Last night, I told Bill that life with his ex wife must be like an especially sick version of Three’s Company, where everyone operates on the basis of a misunderstanding. She spins everything, triangulates, and makes it impossible for anyone to compare notes and know what’s really going on. It may seem cold of me, but I got to the point at which I just didn’t want to play the game anymore. I have my own baggage stemming from my upbringing, and this was a lot to deal with. So I just gave up hope of connecting with Bill’s daughters out of self-preservation. It was easier for me, since I was never allowed to have a relationship with them.

Fortunately, I was wrong about younger daughter. Turns out, she’s Bill’s kid through and through. She eventually realized that her mother is toxic and, at age 18, was more than ready to move out of her mother’s house. She noticed how many times her mother and grandmother had married… and how utterly screwed up their lives were. And, with surprising courage and resilience, and a lot of help from Mormons, younger daughter moved to Utah and started college. She arrived there with nothing, because Ex would not make it easy for her. In fact… it was much like it was for Bill in 1999, when he and his ex wife split. He left with the clothes on his back. So it was for younger daughter. And, like it was for Bill, she felt a lot better once she was out of that environment, even though she had no money or help from her parents.

Bill discovered that younger daughter had wanted to reconnect with him for years, but she was terrified that he would reject her. Likewise, Bill had been reading younger daughter’s blog and wanted to comment, but was afraid he’d be blocked. Indeed, Ex apparently found out Bill was reading and shut the blog down for awhile. Ex was afraid Bill would try to “steal” his daughters from her. Ex thinks of her children as possessions that can be “stolen”, rather than their own people. She had a similar reaction when younger daughter met her husband. She tried very hard to break them up. This is what happens to anyone in Ex’s sphere. She has to control everything.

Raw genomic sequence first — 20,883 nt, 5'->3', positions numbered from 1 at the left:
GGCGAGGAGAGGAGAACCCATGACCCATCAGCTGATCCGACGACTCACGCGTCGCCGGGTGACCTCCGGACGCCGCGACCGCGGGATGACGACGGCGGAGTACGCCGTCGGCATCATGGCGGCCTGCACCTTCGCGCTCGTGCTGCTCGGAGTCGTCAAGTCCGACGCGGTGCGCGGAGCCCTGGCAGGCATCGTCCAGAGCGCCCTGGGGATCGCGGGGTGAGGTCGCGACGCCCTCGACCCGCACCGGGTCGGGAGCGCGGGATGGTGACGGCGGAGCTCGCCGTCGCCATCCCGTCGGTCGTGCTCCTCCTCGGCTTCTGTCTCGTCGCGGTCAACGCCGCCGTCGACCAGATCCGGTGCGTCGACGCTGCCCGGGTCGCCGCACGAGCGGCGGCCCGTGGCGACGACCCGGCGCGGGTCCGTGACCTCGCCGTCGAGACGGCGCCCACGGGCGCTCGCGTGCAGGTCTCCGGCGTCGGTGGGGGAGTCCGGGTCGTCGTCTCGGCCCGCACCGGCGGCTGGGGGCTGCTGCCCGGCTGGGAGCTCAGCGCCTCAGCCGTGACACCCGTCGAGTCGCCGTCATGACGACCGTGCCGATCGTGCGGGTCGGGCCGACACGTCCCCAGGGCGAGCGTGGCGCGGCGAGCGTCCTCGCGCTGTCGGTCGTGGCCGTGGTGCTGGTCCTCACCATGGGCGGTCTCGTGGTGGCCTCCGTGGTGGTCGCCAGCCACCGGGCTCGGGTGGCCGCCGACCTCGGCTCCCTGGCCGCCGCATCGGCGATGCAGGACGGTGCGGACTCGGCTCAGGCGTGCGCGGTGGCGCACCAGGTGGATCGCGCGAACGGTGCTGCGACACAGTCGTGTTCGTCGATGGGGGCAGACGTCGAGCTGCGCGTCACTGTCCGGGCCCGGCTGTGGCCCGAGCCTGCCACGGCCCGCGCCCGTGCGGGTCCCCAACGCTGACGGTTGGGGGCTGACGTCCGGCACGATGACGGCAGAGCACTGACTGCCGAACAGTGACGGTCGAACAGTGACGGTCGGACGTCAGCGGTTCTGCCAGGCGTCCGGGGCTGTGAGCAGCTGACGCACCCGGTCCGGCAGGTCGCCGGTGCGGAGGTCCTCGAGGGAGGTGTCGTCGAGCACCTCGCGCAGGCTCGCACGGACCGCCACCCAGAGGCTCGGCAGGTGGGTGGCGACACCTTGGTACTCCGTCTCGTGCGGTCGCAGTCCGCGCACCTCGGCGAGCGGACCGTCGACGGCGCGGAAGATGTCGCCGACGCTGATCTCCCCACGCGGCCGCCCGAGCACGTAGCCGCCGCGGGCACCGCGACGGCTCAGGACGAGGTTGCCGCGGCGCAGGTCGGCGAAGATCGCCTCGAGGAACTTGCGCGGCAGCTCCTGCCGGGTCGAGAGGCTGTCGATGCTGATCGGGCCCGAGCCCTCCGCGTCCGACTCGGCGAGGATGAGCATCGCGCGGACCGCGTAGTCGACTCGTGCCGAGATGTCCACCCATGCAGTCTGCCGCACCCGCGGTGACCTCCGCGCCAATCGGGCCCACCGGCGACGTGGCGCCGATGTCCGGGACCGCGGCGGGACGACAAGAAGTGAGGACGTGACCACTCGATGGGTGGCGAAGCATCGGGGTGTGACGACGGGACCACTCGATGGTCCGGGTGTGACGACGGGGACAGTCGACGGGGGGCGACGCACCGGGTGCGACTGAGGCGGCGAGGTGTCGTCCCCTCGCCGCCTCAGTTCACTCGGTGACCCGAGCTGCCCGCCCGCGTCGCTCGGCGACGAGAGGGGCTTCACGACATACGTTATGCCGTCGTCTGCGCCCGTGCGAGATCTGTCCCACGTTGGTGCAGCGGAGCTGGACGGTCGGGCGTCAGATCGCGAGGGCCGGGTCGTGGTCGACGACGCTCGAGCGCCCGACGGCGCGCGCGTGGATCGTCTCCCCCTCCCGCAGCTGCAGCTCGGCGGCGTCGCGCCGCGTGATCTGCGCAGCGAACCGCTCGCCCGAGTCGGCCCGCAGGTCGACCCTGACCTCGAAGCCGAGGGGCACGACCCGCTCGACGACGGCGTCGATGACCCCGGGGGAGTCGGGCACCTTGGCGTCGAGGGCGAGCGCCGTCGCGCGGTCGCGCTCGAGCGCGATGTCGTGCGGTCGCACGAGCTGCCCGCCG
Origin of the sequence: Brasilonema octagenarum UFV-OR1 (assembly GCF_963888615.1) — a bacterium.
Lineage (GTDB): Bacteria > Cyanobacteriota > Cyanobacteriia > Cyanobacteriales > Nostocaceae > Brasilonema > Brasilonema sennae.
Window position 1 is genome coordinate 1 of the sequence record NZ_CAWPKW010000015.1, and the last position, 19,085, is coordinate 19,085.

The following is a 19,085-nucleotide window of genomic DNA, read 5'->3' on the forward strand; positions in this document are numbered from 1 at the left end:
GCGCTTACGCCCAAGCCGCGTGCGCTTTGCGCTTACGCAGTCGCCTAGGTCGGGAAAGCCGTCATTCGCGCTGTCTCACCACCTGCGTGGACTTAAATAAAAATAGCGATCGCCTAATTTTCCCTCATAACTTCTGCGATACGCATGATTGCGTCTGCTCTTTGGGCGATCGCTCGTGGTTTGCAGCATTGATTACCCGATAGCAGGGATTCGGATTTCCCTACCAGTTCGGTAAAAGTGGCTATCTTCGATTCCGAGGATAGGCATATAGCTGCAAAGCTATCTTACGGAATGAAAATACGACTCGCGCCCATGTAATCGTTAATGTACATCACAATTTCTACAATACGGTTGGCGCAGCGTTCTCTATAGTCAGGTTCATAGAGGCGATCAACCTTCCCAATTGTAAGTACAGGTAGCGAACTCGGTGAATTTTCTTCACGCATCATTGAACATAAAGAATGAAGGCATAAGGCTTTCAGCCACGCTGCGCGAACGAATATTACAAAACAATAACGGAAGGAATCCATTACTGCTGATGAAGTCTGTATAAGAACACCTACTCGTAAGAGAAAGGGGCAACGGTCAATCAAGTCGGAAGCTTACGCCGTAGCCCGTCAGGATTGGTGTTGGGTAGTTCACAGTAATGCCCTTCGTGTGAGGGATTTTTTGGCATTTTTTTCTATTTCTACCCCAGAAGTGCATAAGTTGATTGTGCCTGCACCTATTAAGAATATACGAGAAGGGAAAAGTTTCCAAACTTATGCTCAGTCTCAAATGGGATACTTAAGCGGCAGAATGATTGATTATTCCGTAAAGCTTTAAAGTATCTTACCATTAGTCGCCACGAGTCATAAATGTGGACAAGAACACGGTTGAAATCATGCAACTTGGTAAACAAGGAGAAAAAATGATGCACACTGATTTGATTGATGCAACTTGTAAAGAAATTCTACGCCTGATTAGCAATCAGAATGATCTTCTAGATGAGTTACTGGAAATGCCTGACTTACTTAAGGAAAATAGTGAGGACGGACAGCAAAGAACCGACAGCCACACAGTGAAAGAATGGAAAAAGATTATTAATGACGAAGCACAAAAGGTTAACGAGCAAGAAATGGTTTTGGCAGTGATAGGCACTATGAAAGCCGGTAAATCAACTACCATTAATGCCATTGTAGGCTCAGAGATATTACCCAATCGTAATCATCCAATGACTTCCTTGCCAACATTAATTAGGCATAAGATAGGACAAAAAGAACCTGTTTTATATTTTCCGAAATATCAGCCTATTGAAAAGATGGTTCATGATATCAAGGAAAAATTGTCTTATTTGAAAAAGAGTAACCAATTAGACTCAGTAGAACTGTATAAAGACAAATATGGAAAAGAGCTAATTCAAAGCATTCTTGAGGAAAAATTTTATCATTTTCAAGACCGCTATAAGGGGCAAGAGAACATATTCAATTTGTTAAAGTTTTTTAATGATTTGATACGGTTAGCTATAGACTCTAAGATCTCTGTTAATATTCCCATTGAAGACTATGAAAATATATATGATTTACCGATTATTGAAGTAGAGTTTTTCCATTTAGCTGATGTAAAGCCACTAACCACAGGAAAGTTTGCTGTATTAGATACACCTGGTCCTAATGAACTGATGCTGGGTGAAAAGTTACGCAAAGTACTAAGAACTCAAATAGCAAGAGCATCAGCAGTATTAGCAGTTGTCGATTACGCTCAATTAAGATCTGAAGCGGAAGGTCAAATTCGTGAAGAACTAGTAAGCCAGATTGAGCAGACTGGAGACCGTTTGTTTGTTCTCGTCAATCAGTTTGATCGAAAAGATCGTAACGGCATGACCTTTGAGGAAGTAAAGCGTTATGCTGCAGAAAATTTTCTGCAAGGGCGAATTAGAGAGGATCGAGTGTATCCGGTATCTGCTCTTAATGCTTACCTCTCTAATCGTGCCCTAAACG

I password protected my initial reactions to what Bill discovered during his visit because as visceral and raw as some of my posts have been about this situation, I was even angrier about things that came to light over the weekend. And, because I now have great respect for younger daughter, I didn’t want those very personal and profane words out in the open where her mother could read them. I know she’s read my blogs. I don’t really care if she knows that I think she’s a massive cunt. That’s a given. But I don’t feel that way about younger daughter… and also, I didn’t want to field commentary from those who don’t know the situation and want to blame this whole thing on me. I’ll admit, I’m not always likable and I am far from perfect, but this situation is entirely on Ex. I’ll take ownership of things that are my fault. I have only met Bill’s daughters once, and though I have kept my distance, I have never discouraged him from seeing or talking to them. That’s not my place.